Resume Writing

It’s a new year and you need a new job, right? Chances are you’ve just moved to Canberra, started university for the first time, or maybe those three cultured months flitting away euros in Berlin has left you in need of some serious monetary replenishment. Whatever the circumstances, it’s time to think about getting that first casual job, that new job, or stepping up to a better one altogether.

Before you do anything, however, let’s check that resume. You see, there are a couple of issues here: swap the order around, drop the photo. Remember, the document summarising your professional and educational achievements shouldn’t include that best-and-fairest award from early high school or your uncle as a referee.
A resume is your self-marketing tool – it needs to convince the employer that you can do the job, want the job, and will fit into the organisation’s culture.

Remember to stick to the common elements of a resume. For a casual job resume, ensure that you include:

· your name and contact details
· qualifications
· skill summary
· work experience
· extracurricular activities
· relevant interests
· referees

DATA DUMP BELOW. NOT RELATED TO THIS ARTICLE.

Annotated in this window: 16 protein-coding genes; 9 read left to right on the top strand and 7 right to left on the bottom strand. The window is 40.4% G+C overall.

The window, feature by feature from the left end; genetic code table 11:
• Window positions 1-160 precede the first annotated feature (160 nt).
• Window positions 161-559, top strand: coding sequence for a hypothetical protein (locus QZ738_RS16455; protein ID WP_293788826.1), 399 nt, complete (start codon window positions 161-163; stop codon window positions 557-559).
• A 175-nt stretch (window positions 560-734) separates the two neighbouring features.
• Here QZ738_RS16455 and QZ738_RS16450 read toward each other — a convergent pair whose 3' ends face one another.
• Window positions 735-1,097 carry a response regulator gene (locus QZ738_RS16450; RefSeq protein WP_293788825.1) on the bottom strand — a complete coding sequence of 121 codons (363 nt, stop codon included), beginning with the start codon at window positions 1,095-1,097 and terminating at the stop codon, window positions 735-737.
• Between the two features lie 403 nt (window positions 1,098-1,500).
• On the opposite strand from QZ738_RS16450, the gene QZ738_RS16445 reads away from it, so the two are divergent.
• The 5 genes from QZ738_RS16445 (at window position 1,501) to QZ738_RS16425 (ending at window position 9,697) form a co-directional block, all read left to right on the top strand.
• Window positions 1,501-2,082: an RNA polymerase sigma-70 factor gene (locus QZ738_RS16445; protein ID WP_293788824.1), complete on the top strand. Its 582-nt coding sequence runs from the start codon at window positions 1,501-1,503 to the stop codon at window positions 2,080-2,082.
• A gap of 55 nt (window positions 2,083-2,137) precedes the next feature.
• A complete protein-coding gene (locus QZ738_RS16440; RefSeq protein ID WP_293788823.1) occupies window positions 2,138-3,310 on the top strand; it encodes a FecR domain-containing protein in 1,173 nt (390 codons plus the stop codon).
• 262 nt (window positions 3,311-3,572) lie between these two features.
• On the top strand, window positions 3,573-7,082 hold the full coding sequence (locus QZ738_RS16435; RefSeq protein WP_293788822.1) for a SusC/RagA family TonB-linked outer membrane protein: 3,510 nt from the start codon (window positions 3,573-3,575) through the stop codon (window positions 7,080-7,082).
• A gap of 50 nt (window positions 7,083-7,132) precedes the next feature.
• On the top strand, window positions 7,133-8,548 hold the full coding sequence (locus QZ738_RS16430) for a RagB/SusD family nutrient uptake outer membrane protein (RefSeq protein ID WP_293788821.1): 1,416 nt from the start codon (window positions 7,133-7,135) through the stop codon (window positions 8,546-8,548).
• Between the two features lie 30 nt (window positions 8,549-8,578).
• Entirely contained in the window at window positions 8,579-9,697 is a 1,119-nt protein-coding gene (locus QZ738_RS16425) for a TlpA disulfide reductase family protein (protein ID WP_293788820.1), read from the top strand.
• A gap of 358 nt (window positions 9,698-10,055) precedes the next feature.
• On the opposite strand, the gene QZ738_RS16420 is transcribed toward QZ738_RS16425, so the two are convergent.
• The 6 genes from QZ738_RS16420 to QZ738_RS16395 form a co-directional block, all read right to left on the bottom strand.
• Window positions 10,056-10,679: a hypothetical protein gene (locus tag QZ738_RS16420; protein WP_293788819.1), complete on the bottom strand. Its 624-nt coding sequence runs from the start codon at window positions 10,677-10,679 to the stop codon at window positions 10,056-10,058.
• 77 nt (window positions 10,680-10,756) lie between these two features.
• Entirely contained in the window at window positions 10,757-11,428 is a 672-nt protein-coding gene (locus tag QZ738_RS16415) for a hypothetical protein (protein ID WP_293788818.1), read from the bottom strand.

Use professional or academic referees, the latter may be from high school if it’s early in the year, but you can always speak with a lecturer or tutor once they get to know you. Want to learn more about resumes? Come check out some of our examples in the Careers Centre or through our resources on CareerHub.

Even for casual work you should always try to align the contents of the resume with what you think an employer will be looking for. Think about the order of your resume, is your previous experience more relevant than your academic qualifications, or have you done something in an extracurricular capacity that could draw the eye of a future employer?

Chances are you won’t be the only individual applying for this position so you want your resume to stand out – the easiest route is research. Go online, pop in, or ask questions about the organisation before you apply. Tailor your resume such that you align ‘what you bring’ with ‘what an employer is looking for’. That means that each application you send to an employer should look at least slightly different. You can start with a stock resume, then tailor it through your research. Of course, then, you have to find that job you want to apply for anyway!

Wait. What are you applying for? While your resume comes first, it doesn’t go without the job search. Traditionally, you could pick up a newspaper – The Canberra Times Saturday edition is still packed with jobs – but more likely you’ll jump onto Seek or MyCareer. Better yet jump onto ANU’s very own CareerHub website – the jobs on our portal are specifically targeted at ANU students. Don’t, however, underestimate the depth of the hidden jobs market: identify likely employers, network with employers and peers, and politely submit speculative job applications to opportunities most appealing to you.

Next step: rinse and repeat!